OECD Calls For South Korea To Adopt Tighter Fiscal Rules Amid Deficit, Rapid Aging

(MENAFN- IANS) Seoul, July 11 (IANS)The Organisation for Economic Cooperation and Development (OECD) called on South Korea on Thursday to introduce tighter fiscal rules and maintain a restrictive policy as its budget is projected to remain in deficit through next year and rapid aging would add longer-term pressure.

"The budget is projected to remain in deficit in 2024 and 2025. South Korea needs to restrain spending through next year," the OECD said in its biennial economic report on South Korea released in the day, reported Yonhap news agency.

"The government needs to adopt the proposed fiscal rules and continue to carry out regular spending reviews to ensure long-term fiscal sustainability," it added.

In 2022, the government announced a plan to introduce the fiscal rule that calls for capping the fiscal deficit at 3 per cent of gross domestic product (GDP). If debt exceeds 60 per cent of GDP, the government shall lower the deficit to 2 per cent, though the bill has yet to be passed.

Public debt remains low in South Korea, compared with other OECD peers, but it is "set to increase rapidly going forward and exceed 150 per cent of GDP by 2060" as demographic changes are to increase fiscal pressures from pensions, health care and longer-term care, the OECD said.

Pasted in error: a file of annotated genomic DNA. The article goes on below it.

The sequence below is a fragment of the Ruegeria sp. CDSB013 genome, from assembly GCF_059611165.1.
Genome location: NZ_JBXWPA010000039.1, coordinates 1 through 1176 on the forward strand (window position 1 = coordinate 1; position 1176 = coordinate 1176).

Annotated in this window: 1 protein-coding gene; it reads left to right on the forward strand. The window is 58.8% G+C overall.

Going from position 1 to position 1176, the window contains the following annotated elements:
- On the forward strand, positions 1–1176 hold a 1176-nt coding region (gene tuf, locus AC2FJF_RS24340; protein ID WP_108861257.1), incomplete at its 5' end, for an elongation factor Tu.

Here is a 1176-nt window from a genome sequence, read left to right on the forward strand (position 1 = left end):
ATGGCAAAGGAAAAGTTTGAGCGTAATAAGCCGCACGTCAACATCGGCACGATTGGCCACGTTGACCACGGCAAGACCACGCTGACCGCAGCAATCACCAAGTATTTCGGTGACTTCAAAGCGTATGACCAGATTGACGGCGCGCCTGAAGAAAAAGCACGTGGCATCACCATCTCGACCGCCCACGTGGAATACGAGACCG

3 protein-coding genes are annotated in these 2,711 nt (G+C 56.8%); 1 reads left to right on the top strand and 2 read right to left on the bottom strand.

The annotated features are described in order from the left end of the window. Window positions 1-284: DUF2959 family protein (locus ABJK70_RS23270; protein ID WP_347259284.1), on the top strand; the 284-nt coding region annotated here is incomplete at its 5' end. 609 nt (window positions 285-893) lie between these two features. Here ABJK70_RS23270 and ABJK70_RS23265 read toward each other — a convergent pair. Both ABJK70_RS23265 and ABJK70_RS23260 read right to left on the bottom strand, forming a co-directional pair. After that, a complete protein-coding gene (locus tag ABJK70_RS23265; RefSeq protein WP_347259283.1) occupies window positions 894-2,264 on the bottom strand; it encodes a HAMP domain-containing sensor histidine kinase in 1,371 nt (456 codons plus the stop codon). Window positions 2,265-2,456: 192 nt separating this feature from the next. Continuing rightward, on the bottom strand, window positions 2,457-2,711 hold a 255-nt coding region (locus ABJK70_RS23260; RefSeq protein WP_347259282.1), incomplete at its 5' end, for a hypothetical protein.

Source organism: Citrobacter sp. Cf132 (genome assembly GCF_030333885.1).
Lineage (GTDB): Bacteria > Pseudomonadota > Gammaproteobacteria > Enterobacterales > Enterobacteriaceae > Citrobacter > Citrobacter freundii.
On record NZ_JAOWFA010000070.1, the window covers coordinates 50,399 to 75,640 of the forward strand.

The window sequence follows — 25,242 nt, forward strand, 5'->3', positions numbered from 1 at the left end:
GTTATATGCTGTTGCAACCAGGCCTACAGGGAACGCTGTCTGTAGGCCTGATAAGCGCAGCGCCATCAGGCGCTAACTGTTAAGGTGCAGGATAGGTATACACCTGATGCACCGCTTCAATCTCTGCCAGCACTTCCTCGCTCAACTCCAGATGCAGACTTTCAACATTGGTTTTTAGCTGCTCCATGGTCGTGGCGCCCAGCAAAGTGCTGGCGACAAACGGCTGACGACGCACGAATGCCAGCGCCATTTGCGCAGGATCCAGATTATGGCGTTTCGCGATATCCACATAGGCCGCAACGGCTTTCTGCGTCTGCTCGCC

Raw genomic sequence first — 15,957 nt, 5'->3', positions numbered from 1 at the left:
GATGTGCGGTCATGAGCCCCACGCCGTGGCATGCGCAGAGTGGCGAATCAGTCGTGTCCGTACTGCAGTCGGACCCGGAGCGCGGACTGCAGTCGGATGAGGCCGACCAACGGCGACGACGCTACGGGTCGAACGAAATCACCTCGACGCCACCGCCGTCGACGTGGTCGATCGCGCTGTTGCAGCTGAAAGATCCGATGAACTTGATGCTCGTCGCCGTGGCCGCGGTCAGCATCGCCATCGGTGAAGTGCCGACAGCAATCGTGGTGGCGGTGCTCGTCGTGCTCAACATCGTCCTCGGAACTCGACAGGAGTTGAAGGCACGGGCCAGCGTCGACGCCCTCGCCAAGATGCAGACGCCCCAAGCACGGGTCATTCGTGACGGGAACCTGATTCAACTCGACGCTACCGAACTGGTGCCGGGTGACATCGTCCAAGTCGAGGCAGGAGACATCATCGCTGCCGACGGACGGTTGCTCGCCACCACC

In 2023, the country's total revenue fell 77 trillion won ($55.82 billion) on-year to 497 trillion won, as tax collection went down markedly due to poor corporate performances and the property market slump reducing transaction taxes.

The OECD also pointed to the government's tax relief as a reason for the marked fall in tax revenue last year.

Responding to population decline, the OECD recommended measures to improve work-life balance and to boost female employment.

The total fertility rate, which means the average number of expected births from a woman in her lifetime, also hit a record yearly low of 0.72 in 2023, which came far below the 2.1 births per woman needed to maintain a stable population without immigration.

"South Korea is advised to tighten and enforce quality criteria for private childcare, improve the accessibility of public childcare, encourage workplace childcare, and extend formal childcare hours to accommodate working parents' needs," the organisation said.

Policy suggestions also include expanding parental leave coverage to the entire workplace, increasing the parental leave ceiling for all leave takers, and financing parental leave benefits and other associated charges with public resources.

The OECD also stressed the need to break down labour market dualism, expand social insurance enrollment and consider relaxing regulations on reconstruction and pre-sale price caps as part of efforts to boost the housing supply.

It advised South Korea to introduce a flexible wage system and raise the pension eligibility age so as to extend the retirement age. The current pensionable age in South Korea came to 63, which is one of the lowest among the OECD nations.

The organisation also called on the Seoul government to push for reform of its support scheme for small and mid-sized companies so as to boost their productivity.



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